geared-up runner girl

One of the things I love about running is the simplicity of it. Most people are born with everything they need to run. We don’t need fancy gear or equipment. I’ve actually “jogged” in my house… barefoot… before. Yes, as a workout, not just running to the pot that’s boiling over.

Of course, I do live during a time when runners have access to some pretty cool gear. When I laced up my running shoes as a teenager, I just ran. My distance was measured in “landmarks”.

“I’m going to run to the Jr. High and back.”

If I wanted to know the approximate distance, I might do the route in a car. Most of the time, I just ran till “I was done”.

Even though you really don’t need much to run, I thought I would do a post on the running gear I use the most. We’ll start with the most obvious… footwear.

Makes My Toes Smile!

I started wearing New Balance brand running shoes in high school. I don’t remember why we chose New Balance, I just know I liked them.

I few years ago I deviated from New Balance (because I didn’t like the colors that year). I tried Brooks… and ended up with plantar fasciitis (not fun). I think the salesman was just trying to unload that particular shoe and wasn’t looking for what was best for me.

From Brooks I went to Mizuno. I loved that pair of shoes, except for the sole of the heel. It had a huge gap that would get rocks lodged in it. And running in snow was horrible because it would build up in the gap. Every so often I would have to stop running to scrape out the rocks and/or snow. It was good for pavement running, but pitiful for trail running in the Rocky Mountains.newbalancepurple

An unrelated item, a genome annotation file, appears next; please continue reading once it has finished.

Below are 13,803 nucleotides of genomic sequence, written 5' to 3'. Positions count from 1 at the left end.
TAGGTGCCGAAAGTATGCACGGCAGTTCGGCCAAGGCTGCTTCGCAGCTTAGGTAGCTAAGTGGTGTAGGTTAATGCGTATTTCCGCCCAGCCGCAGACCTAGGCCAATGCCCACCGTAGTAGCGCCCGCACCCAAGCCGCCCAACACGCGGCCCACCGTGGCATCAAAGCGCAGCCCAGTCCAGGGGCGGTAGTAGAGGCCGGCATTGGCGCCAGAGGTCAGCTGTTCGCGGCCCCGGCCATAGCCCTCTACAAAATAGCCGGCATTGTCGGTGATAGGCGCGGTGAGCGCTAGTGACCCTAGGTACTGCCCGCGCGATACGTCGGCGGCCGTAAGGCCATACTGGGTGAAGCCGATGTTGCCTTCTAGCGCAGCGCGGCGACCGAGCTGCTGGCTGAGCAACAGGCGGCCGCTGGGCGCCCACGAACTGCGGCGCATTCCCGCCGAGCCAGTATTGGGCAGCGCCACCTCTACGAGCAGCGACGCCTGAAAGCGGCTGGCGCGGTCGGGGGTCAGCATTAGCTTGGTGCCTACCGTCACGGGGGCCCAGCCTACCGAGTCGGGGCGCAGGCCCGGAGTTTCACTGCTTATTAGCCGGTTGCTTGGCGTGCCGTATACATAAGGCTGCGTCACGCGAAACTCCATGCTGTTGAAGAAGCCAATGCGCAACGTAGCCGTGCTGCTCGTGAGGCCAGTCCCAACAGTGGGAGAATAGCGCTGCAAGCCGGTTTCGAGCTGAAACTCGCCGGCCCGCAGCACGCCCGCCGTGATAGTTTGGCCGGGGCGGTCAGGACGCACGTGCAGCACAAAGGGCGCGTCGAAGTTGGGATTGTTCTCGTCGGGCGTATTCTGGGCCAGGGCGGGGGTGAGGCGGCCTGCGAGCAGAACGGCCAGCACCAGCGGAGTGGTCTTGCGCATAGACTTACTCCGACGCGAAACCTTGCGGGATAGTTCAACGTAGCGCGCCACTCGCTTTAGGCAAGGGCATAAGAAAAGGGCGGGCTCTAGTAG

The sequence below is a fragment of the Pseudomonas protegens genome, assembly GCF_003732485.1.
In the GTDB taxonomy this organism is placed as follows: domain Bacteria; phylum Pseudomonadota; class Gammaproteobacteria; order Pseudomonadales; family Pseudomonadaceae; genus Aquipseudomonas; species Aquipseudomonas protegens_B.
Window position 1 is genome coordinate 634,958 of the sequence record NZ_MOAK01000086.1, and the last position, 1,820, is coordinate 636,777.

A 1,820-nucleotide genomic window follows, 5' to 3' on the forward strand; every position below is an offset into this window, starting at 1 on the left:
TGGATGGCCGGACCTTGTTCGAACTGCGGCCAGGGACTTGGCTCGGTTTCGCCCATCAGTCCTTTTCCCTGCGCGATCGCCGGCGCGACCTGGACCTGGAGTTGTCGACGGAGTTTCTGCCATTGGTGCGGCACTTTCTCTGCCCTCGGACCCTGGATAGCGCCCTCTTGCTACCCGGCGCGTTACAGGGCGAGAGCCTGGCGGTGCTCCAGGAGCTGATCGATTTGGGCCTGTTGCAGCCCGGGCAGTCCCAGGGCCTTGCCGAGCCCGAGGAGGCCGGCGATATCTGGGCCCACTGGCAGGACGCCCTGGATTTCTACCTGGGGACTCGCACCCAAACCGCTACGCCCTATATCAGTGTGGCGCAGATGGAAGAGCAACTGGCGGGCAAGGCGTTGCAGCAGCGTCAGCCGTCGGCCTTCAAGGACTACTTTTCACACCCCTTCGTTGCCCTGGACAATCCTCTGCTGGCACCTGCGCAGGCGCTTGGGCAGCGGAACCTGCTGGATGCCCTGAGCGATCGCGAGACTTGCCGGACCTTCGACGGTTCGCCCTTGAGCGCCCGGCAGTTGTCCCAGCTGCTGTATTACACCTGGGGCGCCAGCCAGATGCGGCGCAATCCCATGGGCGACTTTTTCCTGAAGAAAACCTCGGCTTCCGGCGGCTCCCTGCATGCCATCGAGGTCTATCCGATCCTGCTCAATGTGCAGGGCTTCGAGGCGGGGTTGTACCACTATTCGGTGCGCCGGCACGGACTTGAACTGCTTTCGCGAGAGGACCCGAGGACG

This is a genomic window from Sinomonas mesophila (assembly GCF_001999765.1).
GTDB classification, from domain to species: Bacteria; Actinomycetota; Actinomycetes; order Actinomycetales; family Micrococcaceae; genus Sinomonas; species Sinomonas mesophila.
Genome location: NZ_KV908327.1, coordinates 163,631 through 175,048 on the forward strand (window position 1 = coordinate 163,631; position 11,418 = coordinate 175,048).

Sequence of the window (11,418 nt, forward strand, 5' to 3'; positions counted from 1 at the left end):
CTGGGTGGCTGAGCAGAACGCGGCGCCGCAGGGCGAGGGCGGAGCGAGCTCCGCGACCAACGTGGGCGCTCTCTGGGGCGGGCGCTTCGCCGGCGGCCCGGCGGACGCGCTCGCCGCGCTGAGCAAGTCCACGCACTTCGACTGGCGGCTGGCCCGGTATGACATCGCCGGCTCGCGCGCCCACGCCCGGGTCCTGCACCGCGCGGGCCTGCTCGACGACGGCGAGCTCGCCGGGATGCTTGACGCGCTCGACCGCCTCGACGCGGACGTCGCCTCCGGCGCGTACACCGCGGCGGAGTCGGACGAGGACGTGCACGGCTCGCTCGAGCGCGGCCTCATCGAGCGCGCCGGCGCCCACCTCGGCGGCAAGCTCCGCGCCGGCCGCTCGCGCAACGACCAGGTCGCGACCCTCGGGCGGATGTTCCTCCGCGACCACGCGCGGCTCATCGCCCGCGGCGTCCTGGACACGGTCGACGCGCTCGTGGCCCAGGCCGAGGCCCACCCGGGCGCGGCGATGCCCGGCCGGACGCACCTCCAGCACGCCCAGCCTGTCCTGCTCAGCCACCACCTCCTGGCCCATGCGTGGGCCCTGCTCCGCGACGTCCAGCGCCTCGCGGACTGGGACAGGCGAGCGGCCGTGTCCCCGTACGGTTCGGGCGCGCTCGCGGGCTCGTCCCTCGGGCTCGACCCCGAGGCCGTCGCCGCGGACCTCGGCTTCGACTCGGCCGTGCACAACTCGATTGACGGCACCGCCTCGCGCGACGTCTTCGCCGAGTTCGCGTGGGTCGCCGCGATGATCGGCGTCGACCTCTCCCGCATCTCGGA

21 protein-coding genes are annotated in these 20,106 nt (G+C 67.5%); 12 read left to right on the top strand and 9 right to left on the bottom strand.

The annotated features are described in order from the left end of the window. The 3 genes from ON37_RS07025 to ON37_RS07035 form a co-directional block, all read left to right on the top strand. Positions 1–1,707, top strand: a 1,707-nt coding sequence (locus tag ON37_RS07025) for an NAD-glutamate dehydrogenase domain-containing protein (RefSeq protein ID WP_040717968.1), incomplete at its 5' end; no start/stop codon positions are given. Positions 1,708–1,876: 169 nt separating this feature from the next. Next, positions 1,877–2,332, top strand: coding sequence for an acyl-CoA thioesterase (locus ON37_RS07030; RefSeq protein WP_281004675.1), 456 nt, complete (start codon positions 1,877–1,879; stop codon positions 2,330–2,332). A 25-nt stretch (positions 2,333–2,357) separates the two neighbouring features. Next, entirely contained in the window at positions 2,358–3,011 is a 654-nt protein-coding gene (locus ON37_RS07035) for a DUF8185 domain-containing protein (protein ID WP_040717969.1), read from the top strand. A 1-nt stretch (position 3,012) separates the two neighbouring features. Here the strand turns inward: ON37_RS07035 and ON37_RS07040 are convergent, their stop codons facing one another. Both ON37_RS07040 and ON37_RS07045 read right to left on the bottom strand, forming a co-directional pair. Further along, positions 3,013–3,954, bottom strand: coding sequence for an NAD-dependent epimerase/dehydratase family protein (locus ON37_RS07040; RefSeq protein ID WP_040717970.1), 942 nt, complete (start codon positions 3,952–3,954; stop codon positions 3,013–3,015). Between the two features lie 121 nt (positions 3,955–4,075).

So, I went back to New Balance and I’ve had 4 pair since the Mizunos. It’s time to replace my current pair. I wear a stability shoe for the pronation control. This means a heavier shoe, but that’s life. I’m not in love with the current colors, still, I ordered the purple ones. They won’t match anything in my running wardrobe… hmm, might be an excuse to pick up some new tops.

Another important part of footwear are the socks you choose. I’m kind of picky about my socks. I wear a thick running sock. I like the added support and the wicking power. I tried out a few different brands and styles before I settled on one. I only wear these socks in my running shoes.

Distance, Pace, & Cadence… Oh My!

My first “running gear” purchase as an adult (other than shoes) was a Timex Ironman watch. It would do intervals and other cool timing-type things. Of course, it couldn’t track my distance.

gpsIn 2010, I upgraded to a Garmin Forerunner 305. Sure, it’s bulky compared to modern versions, but I can fit a lot on that display. I’ve considered upgrading again, but this device has been pretty reliable. The main reason would be total vanity. The newer watches are super cute and more feminine (for a gps watch).

I can track distance, cadence, pace, splits, heart rate… and a whole bunch of other things. I can upload custom workouts and then follow the prompts during the run. This was really helpful during marathon Training.

Thanks to another handy Garmin device, I can use my watch at the indoor track too. This is particularly handy when we have slippery conditions outdoors. I won’t run on packed snow because I have twisted my knee doing so in the past. Yes, living in Colorado, I should probably invest in some running cleats, but I haven’t. I don’t need any added help in injuring myself.20150831_122143 (2)

Instead, we purchased Garmin foot pods. The added benefit of the foot pod is that it also tracks “steps per minute” (cadence). I’m not going to get into the reasons for having this information, but we do like having it.

When calibrated, the foot pod can also track my distance/pace on the indoor track. It’s pretty accurate too. Not as accurate as running outdoors with GPS, but it’s close enough and keeps me from resorting to a treadmill (fractured my foot years ago falling off a treadmill… um, yeah.)

Other Stuff…